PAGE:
3′-5′ tall native perennial is shorter and more heat tolerant than the Common Joe-Pye Weed (Eutrochium purpureum). From July to October, it is covered with pinkish flowers attracting butterflies, skippers, moths, native bees (bumble bees, long-horned bees, and leaf-cutting bees), honey bees and beneficial insects such as bee flies.. It is a larval host of several moths including the beautiful Ruby Tiger Moth. Several beetles and aphids feed on the leaves (but rarely do any damages). The numerous insects make this species a great hunting area for mother birds. Birds also love seeds. This plant was used medicinally in the past.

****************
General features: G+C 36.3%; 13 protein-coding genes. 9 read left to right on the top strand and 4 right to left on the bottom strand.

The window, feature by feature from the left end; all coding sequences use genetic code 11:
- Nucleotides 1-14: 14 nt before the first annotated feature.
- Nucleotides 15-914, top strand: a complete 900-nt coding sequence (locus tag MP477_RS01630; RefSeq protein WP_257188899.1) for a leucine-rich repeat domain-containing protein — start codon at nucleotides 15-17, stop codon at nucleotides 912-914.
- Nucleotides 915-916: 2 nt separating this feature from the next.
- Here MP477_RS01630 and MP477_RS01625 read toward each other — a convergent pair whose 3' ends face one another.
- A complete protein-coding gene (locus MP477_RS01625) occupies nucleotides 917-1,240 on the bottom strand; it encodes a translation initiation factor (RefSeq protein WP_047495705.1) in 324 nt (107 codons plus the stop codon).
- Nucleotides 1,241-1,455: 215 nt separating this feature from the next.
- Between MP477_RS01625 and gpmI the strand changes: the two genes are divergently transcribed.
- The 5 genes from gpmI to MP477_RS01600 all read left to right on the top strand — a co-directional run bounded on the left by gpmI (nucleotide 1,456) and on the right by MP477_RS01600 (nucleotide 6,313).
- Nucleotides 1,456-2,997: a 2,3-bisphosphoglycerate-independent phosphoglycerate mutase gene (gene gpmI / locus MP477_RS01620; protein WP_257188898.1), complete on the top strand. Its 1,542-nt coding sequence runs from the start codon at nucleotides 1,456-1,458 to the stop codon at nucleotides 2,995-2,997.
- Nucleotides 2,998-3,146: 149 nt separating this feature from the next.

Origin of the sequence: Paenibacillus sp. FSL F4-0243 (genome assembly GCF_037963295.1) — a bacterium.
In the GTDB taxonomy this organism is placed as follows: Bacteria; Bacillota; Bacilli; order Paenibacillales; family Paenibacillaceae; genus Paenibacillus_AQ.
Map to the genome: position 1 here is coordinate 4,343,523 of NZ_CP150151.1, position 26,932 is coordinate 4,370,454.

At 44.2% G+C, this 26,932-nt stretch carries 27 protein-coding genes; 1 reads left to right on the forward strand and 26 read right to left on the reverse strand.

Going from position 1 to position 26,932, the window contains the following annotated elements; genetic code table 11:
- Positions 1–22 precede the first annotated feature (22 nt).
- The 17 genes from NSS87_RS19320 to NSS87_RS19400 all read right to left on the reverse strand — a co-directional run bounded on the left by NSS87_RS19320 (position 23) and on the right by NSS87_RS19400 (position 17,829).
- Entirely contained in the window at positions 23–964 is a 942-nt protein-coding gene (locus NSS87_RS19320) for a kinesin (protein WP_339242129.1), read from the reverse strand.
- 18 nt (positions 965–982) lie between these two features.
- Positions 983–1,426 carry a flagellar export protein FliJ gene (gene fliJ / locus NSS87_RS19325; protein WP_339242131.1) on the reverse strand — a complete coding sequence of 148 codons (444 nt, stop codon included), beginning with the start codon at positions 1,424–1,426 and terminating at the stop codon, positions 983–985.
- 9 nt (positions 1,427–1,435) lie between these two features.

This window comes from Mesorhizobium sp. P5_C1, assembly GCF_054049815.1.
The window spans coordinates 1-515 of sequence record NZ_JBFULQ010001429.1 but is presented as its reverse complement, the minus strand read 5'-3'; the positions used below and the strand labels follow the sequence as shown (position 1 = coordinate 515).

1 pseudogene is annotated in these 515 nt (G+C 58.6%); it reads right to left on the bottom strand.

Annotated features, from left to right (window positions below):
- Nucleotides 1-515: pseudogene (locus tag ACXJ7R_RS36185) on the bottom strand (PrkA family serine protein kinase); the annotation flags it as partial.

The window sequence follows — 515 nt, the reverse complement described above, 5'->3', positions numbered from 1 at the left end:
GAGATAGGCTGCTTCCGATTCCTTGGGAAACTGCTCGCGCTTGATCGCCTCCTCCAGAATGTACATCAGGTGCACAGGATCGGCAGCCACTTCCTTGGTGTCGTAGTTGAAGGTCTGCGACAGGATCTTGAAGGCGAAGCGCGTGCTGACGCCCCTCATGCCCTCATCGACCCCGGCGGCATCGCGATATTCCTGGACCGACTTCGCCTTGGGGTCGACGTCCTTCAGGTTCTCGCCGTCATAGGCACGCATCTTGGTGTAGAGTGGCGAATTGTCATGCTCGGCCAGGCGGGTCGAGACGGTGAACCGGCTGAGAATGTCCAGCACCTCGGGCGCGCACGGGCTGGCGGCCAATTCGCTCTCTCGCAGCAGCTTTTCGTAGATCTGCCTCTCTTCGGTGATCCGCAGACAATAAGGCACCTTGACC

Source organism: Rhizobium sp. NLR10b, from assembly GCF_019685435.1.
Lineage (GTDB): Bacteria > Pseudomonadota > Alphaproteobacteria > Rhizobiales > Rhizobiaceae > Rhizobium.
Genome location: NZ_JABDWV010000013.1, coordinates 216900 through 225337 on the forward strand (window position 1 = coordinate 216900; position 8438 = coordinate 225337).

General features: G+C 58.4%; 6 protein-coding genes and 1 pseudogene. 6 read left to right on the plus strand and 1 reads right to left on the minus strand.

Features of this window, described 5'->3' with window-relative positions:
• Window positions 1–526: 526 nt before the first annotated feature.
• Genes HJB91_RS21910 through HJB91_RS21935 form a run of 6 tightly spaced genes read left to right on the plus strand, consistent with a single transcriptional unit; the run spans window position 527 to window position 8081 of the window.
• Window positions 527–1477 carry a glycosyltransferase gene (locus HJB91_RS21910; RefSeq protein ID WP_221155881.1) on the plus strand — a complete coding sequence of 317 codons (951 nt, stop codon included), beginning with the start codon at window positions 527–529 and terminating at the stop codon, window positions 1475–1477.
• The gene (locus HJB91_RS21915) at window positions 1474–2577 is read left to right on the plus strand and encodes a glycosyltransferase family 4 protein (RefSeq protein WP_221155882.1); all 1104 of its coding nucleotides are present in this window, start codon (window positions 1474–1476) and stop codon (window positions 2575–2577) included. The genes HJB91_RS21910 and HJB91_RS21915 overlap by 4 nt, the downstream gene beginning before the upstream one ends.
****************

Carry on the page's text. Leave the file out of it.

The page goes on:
It thrives in sun to part shade in average to wet, acidic soil. The Lady Bird Johnson Center reports it as native to CT, DE, MA, MD, ME, NC, NJ, NY, NY, PA, RI, SC, VA and WV. We propagated our plants from one of the few native populations of this species in Beaufort Co., SC. Since, we found it very close to the very GA border, it is probably native there as well.